The expression of EPOR and GATA2 was further analyzed in RNA extracted from a cohort of pediatric ALL patients, who were either ETV6/RUNX1-positive or negative (hyperdiploid ALL). The expression of the ETV6/RUNX1 fusion gene in these patient samples was confirmed by Q-PCR (Supplementary Figure 3). Figure 2A shows that patients with the fusion gene had, on average, an EPOR expression level 3.96 Ct lower (i.e. higher expression) than the ETV6/RUNX1-negative (hyperdiploid) patients; this would represent 15.56-fold higher expression in EPOR in ETV6/RUNX1-positive patients (p < 0.001).

EPOR and GATA2 are differentially expressed between ETV6/RUNX1 positive and ETV6/RUNX1 negative ALL patients.

Figure 2: EPOR and GATA2 are differentially expressed between ETV6/RUNX1 positive and ETV6/RUNX1 negative ALL patients. (A) The expression of EPOR was analyzed in hyperdiploid (N=10) and t(12;21) translocated (N=10) ALL patients by Q-PCR. Expression values were corrected to 18S ribosomal RNA levels. (B) EPOR probe intensities (probe ID: 37986_at) of hyperdiploid (N=40) and t(12;21) translocated (N=58) MILE study ALL patients extracted after normalization of expression files. (C) The expression of GATA2 was analyzed in hyperdiploid (N=9) and t(12;21) translocated (N=10) ALL patients by Q-PCR. Expression values were corrected to 18S ribosomal RNA levels. (D) GATA2 probe intensities (probe ID: 209710_at) of hyperdiploid (N=40) and t(12;21) translocated (N=58) MILE study ALL patients extracted after normalization of expression files. Whiskers indicate Tukey minimum and maximum values; boxes indicate inter-quartile range, with the median marked. Significantly different expression was detected by Student’s t-test with Welch’s Correction and indicated by *** (p < 0.001). (E) Correlation between EPOR and GATA2 mRNA expression as measured by Q-PCR in patient samples. NOTE: High ΔCt values correspond to low gene expression. Correlation coefficient (r = 0.714) and associated p-value (p < 0.001) were calculated by Pearson’s correlation test. (F) Correlation between EPOR (probe ID: 37986_at) and GATA2 (probe ID: 209710_at) intensity values in MILE study patient samples. NOTE: High Probe Intensity values correspond to high gene expression. Correlation coefficient (r = 0.614) and associated p-value (p < 0.001) were calculated by Pearson’s correlation test.

High expression of EPOR was confirmed by comparing the gene expression intensities between hyperdiploid and ETV6/RUNX1-positive ALL patients in the MILE Study (GEO13159) [20], see Figure 2B and Supplementary Figure 4A. These data revealed that the ETV6/RUNX1-positive ALL patient group had on average 3.2-fold higher EPOR expression, compared to the hyperdiploid (ETV6/RUNX1-negative) ALL patient group (p < 0.001); indicating a strong association between ETV6/RUNX1 and EPOR expression in B-cell progenitor cells from ALL patients. The EPOR was higher in the ETV6/RUNX1-positive ALL patient group than in six other B-ALL subtypes included in the MILE study (Supplementary Figure 4B). GATA2 expression was also examined in the pediatric ALL cohort, which showed the ETV6/RUNX1-positive group had an average Ct difference of 4.79, representing 27.67-fold higher expression (p < 0.001), Figure 2C.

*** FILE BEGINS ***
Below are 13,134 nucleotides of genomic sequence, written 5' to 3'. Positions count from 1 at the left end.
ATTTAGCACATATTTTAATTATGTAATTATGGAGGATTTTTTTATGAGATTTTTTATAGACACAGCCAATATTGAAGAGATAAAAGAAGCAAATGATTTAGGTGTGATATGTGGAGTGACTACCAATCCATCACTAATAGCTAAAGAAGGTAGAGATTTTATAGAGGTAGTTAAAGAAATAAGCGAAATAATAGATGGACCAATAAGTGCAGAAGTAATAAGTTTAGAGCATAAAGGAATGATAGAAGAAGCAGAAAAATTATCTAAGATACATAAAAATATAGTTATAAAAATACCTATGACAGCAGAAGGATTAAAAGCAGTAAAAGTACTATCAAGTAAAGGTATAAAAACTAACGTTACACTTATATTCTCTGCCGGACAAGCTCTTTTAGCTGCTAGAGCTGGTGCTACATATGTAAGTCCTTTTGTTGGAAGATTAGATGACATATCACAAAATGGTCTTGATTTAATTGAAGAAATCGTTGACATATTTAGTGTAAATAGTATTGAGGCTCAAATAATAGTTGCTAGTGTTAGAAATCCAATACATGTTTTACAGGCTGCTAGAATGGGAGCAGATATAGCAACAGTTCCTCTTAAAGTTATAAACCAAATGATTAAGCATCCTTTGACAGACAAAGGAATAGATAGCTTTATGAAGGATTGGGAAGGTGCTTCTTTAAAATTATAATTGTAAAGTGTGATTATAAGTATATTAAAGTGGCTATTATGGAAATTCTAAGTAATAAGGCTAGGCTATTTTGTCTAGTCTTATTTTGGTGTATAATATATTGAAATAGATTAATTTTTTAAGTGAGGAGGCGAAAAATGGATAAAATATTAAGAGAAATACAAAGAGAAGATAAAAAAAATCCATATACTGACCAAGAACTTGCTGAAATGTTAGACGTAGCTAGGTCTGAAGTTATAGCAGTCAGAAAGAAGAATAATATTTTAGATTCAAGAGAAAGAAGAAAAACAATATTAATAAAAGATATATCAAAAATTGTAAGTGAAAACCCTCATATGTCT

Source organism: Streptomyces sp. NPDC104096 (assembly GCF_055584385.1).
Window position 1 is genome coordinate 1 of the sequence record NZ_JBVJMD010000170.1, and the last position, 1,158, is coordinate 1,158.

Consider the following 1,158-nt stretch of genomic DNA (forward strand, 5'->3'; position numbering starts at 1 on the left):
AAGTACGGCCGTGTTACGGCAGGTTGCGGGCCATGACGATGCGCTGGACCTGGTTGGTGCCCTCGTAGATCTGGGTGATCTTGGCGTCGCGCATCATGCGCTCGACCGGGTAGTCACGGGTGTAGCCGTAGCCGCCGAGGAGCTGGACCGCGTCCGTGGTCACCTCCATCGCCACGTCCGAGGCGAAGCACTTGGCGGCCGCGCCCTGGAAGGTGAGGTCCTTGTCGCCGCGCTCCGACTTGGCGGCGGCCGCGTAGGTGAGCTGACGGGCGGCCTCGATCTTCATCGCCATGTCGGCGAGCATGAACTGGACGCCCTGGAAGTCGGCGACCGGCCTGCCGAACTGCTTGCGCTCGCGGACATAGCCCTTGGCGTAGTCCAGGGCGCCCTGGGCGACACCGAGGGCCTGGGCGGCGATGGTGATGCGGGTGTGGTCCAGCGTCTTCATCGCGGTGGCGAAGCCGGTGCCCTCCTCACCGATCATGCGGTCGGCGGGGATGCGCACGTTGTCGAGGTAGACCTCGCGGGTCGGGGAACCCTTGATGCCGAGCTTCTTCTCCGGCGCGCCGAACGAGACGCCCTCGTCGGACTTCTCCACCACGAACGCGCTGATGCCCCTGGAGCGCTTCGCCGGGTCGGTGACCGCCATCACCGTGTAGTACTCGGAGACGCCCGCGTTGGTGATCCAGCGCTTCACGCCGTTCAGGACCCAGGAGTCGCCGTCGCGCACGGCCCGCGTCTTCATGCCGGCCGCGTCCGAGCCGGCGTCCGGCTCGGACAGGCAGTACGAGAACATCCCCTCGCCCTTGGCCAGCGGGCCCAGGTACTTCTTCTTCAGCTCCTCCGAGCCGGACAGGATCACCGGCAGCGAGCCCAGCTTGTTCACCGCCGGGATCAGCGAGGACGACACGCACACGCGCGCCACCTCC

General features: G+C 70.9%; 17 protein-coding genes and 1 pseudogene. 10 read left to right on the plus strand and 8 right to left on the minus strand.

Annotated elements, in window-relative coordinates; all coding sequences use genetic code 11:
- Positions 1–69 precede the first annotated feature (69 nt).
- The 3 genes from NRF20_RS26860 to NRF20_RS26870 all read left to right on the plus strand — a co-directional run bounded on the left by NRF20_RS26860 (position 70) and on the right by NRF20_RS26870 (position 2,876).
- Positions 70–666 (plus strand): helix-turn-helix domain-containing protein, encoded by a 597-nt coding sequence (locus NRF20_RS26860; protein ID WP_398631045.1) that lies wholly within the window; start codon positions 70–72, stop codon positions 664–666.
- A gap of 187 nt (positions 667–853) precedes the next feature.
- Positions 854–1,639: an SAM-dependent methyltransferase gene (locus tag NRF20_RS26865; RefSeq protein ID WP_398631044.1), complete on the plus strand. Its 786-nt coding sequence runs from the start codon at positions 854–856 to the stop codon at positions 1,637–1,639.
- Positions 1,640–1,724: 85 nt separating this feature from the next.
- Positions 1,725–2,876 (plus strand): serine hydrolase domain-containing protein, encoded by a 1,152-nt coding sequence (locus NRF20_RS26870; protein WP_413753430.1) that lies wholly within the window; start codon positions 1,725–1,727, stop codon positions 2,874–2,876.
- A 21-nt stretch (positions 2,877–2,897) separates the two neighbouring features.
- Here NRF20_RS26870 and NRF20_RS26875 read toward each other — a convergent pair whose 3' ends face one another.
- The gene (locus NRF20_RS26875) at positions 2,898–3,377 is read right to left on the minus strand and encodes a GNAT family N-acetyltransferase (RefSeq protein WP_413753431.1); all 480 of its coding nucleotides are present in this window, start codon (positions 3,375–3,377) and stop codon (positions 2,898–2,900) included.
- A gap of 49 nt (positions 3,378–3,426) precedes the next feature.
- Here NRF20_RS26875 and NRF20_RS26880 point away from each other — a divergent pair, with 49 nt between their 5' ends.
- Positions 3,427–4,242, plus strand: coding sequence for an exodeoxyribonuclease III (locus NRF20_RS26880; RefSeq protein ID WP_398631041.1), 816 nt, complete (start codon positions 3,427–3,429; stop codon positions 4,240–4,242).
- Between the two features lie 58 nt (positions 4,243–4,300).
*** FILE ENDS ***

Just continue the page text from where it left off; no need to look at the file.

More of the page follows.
Figure 2D depicts GATA2 expression, based on probeset fluorescence intensity, in hyperdiploid or ETV6/RUNX1-positive patients in the MILE Study microarray data (GEO13159) [20]. GATA2 levels derived from two additional probesets were analyzed (Supplementary Figure 5). The ETV6/RUNX1-positive ALL patient sub-group had on average 2.7-fold higher GATA2 expression, compared to the ETV6/RUNX1-negative group (p < 0.001); indicating a strong association between ETV6/RUNX1 and GATA2 expression in B-cell progenitor cells from ALL patients.

A comparison of the expression of EPOR and the six GATA binding proteins (GATA1–6) between ETV6/RUNX1-positive ALL and hyperdiploid ALL patients in the MILE study is shown in Table 1. The expression of EPOR, GATA2 and GATA3 are significantly higher in ETV6/RUNX1-positive ALL than in hyperdiploid ALL patients. The lack of GATA1 expression in the cell line models, and the increased expression of GATA2 in ETV6/RUNX1-positive ALL compared to hyperdiploid ALL patients suggest that EPOR expression may be regulated by GATA2 in this type of B-cell leukemia.

Table 1: Expression of EPOR and GATA binding proteins in t(12;21) ALL and hyperdiploid ALL from the MILE Study

Probeset ID

Gene symbol

Gene title

ALL with t(12;21) vs. ALL hyperdiploid

p Value

Fold change

Higher in

Probeset E1

37986_at

EPOR

erythropoietin receptor

2.98E-21

2.95025

ALL with t(12;21)

Probeset E2

215054_at

EPOR

erythropoietin receptor

1.74E-20

2.8498

ALL with t(12;21)

Probeset E3

209962_at

EPOR

erythropoietin receptor

8.69E-18

3.35594

ALL with t(12;21)

Probeset E4

209963_s_at

EPOR

erythropoietin receptor

2.08E-10

1.899

ALL with t(12;21)

Probeset E5

396_f_at

EPOR

erythropoietin receptor

5.63E-05

1.30265

ALL with t(12;21)